3. This is the new Inspector Gamache book coming out on September1. I'm going to "read" this one via the audiobook version, so I'll have to take notes along the way. This one promises to be a little different from previous Gamache books in that it takes place in Paris rather than in, or around, the little Canadian village of Three Pines. The setting makes sense because at the end of the previous book Gamache's son-in-law and fellow cop moved there with Gamache's daughter and grandchildren.

4. I read the first few pages of Little Eyes this morning, and now I can't wait to see where this one is headed. It's set a world many of us already fear as we wonder what all those smart devices in our homes are really up to. It seems that a new electronic "pet" has caught the imagination of the world and is now in millions and millions of homes all around the world. The pets interact via cameras and microphones with the household...but exactly who is on the other end of those things? That's the big question, and the answer is a scary one. 

5. As I've mentioned many times, I love road trip books, be they trips by foot, bus, train, or car, so I'm really looking forward to this one. Josephine, I think, may be what the British author and his wife call the 1989 Dodge Caravan they use for their trip across the U.S. In case any of you are interested in reading this one, it is a late 2016 book that has recently been added to titles available for borrowing through Amazon Prime. I completely missed it in 2016, but I see that it has been reviewed 1,020 times on Amazon and has a composite rating of 4.5 stars.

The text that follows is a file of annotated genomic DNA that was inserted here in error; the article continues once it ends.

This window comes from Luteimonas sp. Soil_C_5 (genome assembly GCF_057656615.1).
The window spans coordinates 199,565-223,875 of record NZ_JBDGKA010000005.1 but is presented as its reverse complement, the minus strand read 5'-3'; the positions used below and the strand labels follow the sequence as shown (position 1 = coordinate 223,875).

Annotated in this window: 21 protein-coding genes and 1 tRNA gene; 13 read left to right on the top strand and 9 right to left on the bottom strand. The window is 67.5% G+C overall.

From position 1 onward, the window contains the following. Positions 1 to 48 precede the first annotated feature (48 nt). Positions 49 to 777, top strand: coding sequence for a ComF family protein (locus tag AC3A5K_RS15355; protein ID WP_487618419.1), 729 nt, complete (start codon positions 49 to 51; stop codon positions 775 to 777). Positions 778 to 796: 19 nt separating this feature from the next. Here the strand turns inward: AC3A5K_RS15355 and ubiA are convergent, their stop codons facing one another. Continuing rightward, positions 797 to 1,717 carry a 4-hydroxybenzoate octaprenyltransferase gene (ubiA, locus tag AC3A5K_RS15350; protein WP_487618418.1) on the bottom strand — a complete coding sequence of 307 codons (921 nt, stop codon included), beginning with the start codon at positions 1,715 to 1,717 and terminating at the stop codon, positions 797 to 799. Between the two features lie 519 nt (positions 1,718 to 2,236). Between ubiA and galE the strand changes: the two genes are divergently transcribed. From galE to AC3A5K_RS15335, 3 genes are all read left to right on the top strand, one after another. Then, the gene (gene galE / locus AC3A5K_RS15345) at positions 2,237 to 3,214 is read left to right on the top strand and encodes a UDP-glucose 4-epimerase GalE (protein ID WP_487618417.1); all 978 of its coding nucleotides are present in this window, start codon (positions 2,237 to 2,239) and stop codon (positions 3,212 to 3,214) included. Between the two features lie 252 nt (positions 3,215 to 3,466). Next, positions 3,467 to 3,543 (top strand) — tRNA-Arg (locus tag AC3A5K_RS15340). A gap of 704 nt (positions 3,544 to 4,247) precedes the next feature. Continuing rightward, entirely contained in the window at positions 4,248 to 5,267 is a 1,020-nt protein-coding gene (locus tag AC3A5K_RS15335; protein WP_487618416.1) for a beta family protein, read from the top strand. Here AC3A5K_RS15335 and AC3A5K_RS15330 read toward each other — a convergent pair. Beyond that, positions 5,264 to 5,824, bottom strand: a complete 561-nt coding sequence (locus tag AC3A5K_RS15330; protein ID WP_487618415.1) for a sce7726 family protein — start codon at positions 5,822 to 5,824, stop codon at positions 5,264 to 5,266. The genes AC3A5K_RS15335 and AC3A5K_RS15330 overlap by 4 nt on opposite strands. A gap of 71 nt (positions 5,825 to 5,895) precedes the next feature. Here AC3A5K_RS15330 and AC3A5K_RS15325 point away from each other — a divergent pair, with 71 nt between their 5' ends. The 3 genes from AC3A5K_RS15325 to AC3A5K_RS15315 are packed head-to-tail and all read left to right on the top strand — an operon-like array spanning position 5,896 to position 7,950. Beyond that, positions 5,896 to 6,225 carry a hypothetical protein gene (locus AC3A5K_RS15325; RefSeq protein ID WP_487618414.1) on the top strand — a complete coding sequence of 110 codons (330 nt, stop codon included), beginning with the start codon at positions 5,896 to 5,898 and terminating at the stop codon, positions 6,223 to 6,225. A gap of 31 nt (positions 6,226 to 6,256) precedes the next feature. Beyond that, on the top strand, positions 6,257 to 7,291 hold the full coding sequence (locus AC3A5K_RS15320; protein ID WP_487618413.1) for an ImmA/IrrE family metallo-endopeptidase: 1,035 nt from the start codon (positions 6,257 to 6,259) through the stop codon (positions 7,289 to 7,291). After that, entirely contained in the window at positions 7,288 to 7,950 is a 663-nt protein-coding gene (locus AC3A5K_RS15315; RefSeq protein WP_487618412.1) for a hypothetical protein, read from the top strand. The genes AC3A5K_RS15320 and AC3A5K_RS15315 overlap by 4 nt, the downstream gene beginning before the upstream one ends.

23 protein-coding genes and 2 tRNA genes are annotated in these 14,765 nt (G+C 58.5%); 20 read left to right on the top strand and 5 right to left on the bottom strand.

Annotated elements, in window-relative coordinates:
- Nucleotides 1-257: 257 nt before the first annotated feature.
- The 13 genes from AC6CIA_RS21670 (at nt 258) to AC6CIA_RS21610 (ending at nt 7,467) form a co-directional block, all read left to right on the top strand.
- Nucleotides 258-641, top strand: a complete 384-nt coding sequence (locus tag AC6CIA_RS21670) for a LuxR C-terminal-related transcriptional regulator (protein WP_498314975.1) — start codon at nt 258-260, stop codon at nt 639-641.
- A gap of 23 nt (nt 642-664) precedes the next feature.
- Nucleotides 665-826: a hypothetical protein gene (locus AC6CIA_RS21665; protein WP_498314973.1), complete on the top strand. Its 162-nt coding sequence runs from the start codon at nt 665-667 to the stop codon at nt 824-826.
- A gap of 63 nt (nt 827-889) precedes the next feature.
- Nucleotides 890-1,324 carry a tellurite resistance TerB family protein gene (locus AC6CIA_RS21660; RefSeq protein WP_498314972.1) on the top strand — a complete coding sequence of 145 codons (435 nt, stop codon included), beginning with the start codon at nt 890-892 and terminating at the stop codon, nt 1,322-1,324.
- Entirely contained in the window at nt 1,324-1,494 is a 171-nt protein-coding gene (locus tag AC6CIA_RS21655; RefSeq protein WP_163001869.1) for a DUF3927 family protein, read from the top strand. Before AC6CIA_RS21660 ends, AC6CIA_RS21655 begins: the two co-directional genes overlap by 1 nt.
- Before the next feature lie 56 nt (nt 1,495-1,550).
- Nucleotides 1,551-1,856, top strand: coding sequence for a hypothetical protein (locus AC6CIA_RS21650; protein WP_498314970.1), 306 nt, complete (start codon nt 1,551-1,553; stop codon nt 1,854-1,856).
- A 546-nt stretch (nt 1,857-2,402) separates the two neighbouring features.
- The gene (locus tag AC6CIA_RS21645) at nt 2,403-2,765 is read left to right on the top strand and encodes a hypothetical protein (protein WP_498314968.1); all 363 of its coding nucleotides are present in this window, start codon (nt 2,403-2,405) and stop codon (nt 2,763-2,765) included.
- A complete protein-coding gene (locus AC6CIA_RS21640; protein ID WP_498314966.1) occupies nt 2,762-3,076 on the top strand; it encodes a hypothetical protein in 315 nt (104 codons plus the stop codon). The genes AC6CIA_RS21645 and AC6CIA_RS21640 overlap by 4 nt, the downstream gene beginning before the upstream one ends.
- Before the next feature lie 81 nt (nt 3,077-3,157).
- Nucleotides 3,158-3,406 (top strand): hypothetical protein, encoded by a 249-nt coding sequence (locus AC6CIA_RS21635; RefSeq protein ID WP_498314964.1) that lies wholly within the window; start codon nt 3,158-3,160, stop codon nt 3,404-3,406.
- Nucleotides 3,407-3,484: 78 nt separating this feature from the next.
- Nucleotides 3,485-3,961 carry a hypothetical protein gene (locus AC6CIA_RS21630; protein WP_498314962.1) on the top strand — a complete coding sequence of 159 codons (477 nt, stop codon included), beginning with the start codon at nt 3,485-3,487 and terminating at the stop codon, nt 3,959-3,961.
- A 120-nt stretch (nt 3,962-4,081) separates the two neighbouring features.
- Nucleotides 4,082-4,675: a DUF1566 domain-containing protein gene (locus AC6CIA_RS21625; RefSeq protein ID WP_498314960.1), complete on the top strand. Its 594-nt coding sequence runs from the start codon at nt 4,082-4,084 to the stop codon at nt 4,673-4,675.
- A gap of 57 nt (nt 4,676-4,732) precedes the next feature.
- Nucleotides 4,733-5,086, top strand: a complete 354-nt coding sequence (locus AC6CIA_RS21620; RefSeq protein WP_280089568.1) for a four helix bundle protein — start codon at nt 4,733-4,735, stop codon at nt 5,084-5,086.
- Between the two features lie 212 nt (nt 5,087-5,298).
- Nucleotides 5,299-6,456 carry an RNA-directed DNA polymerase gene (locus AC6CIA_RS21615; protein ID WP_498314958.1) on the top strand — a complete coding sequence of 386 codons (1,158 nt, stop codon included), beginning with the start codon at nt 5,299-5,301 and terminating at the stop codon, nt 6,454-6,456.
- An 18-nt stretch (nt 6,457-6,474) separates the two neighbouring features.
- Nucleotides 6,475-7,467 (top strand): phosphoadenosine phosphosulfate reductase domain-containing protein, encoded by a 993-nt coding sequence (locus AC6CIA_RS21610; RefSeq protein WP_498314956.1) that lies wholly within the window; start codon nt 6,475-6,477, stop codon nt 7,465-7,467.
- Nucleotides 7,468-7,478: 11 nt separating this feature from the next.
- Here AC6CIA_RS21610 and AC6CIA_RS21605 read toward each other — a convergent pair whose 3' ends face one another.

6. This is one I didn't get to in July, but maybe it will happen in August. This is a true crime story about three sisters who were abused by their sadistic mother for years before they made their break for a different life. From what I've heard about the book, the three women are "survivors" in every sense of the word, and that they all seem to be doing so well today makes their story a truly amazing one. The abuse took place in the family farmhouse located in Raymond, Washington. 

7. This is the only Fredrik Backman novel that I haven't read, but because I so much enjoy Joan Walker's audiobook work, I decided to go with this version. This one is kind of a prequel to the Britt-Marie Was Here audiobook that I recently listened to, and it includes a precocious seven-year-old girl (and a huge dog) that I defy anyone not to fall in love with - especially as brought to life by Joan Walker. (I'm about mid-way through it going into the month.)